Thomas R. Newman and Steven J. Ahmuty, Jr. ()
As Justice Felix Frankfurter aptly observed, “Wisdom too often never comes, and so one ought not to reject it merely because it comes late.” See Henslee v. Planters National Bank & Trust Co., 335 U.S. 595, 600 (1949). With certain limited exceptions, however, issues raised for the first time on appeal will not be considered as grounds for a reversal or modification. There is an element of unfairness about seeking to reverse a judgment on a point not called to the attention of the trial court or intermediate appellate court, and on which the court was not given an opportunity to rule or correct its asserted error. Furthermore, the preservation requirement affords the opposing party an opportunity to make a necessary factual showing or take available legal countersteps.
Because the Appellate Division has the power to review both “questions of law and questions of fact” (CPLR 5501[c]), as well as questions involving the exercise of judicial discretion, that court has inherent power to consider a point raised for the first time on appeal in “the interest of justice.” In contrast, the Court of Appeals has no equivalent interest of justice jurisdiction; the scope of its review is limited to “questions of law only” (CPLR 5501[b]).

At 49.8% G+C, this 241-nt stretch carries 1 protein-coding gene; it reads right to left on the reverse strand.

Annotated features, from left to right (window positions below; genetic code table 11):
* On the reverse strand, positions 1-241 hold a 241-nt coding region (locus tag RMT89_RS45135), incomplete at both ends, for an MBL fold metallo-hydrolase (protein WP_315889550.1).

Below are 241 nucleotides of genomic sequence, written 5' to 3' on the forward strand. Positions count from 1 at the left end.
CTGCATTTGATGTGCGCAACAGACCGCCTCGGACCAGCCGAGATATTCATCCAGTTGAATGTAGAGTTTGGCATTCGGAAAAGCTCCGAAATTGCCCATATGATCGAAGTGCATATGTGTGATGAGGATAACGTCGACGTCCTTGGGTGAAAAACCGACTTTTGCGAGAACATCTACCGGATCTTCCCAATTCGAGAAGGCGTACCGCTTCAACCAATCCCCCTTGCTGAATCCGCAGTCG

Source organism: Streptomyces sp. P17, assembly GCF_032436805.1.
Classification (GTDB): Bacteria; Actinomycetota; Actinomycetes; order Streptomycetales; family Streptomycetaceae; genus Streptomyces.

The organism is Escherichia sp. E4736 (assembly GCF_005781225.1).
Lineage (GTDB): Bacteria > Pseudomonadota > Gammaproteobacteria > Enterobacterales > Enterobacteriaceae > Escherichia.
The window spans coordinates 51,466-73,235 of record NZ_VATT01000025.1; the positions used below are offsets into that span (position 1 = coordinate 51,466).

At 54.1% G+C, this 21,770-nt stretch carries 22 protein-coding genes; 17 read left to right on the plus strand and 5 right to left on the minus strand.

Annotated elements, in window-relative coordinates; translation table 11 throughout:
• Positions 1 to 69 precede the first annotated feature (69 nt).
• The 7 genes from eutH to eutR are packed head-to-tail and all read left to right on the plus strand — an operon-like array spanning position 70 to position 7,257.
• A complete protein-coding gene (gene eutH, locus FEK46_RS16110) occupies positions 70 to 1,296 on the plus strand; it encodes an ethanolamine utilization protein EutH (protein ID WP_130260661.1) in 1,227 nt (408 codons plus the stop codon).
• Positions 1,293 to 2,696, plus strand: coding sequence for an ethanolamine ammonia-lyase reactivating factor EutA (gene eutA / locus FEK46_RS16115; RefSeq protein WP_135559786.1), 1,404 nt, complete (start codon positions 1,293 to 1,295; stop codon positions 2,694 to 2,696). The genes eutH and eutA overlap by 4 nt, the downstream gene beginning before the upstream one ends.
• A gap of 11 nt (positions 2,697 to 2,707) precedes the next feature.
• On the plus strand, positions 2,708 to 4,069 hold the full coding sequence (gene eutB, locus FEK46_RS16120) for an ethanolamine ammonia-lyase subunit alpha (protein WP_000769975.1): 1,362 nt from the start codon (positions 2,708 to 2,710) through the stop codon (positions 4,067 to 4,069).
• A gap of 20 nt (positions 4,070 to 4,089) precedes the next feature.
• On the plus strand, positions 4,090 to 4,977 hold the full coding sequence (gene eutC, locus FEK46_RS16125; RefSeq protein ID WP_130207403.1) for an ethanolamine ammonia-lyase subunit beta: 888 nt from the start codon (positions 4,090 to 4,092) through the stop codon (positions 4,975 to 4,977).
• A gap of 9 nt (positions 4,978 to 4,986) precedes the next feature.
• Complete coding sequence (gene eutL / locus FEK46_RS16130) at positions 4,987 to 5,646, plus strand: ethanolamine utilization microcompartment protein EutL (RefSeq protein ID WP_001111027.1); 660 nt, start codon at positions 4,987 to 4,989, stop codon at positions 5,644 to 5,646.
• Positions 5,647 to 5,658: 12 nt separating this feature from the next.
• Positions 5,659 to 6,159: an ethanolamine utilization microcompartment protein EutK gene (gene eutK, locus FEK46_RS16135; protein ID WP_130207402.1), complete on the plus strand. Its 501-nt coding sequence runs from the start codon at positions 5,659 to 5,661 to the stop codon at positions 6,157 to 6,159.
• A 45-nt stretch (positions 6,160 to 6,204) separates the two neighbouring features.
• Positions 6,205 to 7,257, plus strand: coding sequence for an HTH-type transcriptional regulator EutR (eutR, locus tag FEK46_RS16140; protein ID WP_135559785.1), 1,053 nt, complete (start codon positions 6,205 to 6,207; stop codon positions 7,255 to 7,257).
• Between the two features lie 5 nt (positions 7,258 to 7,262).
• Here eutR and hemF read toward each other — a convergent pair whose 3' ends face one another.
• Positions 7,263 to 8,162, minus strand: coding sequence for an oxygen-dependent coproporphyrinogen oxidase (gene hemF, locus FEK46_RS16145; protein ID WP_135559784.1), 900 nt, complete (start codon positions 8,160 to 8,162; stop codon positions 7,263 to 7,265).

The Appellate Division rarely exercises its discretionary interest of justice jurisdiction; it all depends on the facts of the case and how sympathetic the court feels toward the appellant’s position. Generally, the Appellate Division focuses on whether the belatedly-challenged ruling constituted a “fundamental error” that prevented proper consideration of a core issue, and thus, materially affected the outcome of the proceedings. See, e.g., Pivar v. Graduate School of Figurative Art, 290 A.D.2d 212, 213 (1st Dept. 2002). Absent fundamental error, the court will not exercise its interest of justice jurisdiction, and the ruling in question—even if harmful error—becomes the law of the case.
The requirement of preservation has particular application in the context of motions for a mistrial. “Counsel may not be permitted to speculate upon whether a verdict will be favorable, before asserting a claim for a mistrial. Such a motion must be made in advance of the verdict.” Schein v. Chest Serv. Co., 38 A.D.2d 929 (1st Dept. 1972).